Feb. 23 (Bloomberg) -- Tiger Woods is two down after 13 holes in his second-round match against Nick Watney in golf’s World Match Play Championship.
Watney won the 10th and 12th holes after the players finished the opening nine tied at the Ritz-Carlton Golf Club in Marana, Arizona. Watney celebrated his 18-foot birdie putt on the 12th with a subtle fist pump as Woods stood nearby.
In today’s completed matches, American Dustin Johnson defeated Italy’s Francesco Molinari 7-and-5, meaning he led by seven holes with five to play, while John Senden beat fellow Australian Jason Day 6-and-5.
Steve Stricker of the U.S. beat Louis Oosthuizen of South Africa on the 18th hole and Mark Wilson of the U.S. beat England’s Robert Rock 3-and-2. Martin Laird and Paul Lawrie of Scotland will meet in the next round after Laird beat Matteo Manassero of Italy 2-and-1 and Lawrie topped Japan’s Ryo Ishikawa on the last hole.
Masters Tournament winner Charl Schwartzel of South Africa is one down against South Korea’s Sang-Moon Bae; Matt Kuchar is three up on fellow American Bubba Watson; Lee Westwood of England is three up on Robert Karlsson of Sweden; and Rory McIlroy of Northern Ireland is one up on Anders Hansen.
Woods advanced to the second round when he sank a six-foot par putt after blasting out of a sand trap on the 18th hole to defeat Spain’s Gonzalo Fernandez-Castano yesterday. He had trailed the match through 14 holes.
Defending champion Luke Donald and 2010 winner Ian Poulter, both from England, were among those eliminated in the first round.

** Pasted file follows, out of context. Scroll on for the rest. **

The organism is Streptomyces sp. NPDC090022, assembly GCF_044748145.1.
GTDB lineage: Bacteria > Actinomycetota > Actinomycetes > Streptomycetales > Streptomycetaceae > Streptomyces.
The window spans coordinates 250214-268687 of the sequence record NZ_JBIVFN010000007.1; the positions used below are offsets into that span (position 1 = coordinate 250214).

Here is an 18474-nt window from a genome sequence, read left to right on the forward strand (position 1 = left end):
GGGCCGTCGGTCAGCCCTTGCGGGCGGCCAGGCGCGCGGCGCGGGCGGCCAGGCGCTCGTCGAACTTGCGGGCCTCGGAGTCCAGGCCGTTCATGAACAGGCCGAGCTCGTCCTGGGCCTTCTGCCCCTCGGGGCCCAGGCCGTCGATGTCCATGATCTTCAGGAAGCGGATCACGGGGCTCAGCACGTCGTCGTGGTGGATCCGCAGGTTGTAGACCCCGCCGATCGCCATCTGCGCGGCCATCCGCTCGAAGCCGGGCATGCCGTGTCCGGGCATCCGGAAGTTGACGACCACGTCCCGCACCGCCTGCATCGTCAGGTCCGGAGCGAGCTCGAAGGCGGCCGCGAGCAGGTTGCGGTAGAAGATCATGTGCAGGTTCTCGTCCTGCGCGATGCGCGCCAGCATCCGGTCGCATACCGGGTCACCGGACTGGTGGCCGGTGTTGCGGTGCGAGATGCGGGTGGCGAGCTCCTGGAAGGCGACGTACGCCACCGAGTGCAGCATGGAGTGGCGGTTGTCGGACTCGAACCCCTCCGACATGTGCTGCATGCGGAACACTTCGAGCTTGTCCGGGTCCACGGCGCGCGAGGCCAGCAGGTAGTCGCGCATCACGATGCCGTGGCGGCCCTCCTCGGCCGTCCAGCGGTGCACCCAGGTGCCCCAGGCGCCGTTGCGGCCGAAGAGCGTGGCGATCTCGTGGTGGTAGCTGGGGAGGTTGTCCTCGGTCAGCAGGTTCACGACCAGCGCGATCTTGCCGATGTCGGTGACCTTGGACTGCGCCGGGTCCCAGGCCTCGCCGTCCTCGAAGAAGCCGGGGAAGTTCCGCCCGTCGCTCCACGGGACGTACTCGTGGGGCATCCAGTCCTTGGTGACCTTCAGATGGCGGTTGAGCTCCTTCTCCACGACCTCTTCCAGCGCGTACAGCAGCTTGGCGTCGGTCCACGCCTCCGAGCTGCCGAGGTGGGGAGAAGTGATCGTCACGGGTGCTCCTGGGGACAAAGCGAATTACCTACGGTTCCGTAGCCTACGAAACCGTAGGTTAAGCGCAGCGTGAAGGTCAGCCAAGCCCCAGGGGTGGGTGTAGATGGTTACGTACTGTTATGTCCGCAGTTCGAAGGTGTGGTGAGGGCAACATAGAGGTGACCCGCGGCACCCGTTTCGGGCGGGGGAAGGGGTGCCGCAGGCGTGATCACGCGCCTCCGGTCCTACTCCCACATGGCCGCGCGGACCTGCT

Donald, who won the title last year without having to play the 18th hole, lost 5-and-4 to South Africa’s Ernie Els. Donald is the fourth defending champion to lose in the opening round in the 14-year history of the tournament.
Els is three down to Peter Hanson in his match today.
Donald will be replaced atop the world rankings by U.S. Open champion McIlroy or Westwood if either wins the title.
Woods, 20th in the Official World Golf Ranking going into the tournament, won the World Match Play title in 2003, 2004 and 2008. He is chasing his first win on the U.S. PGA Tour since September 2009. In December, he ended a 749-day winless streak at the Chevron World Challenge, an 18-player invitational tournament that he hosts, and this year has finished third at the Abu Dhabi Golf Championship and tied for 15th at the Pebble Beach National Pro-Am.
Match play involves head-to-head competition over 18 holes, each one decided by the low score. The match is decided when one player has an insurmountable lead. In stroke-play events, which make up most of the world’s pro golf tours, the player with the lowest score wins the tournament.
--Editors: Dex McLuskey, Larry Siddons.
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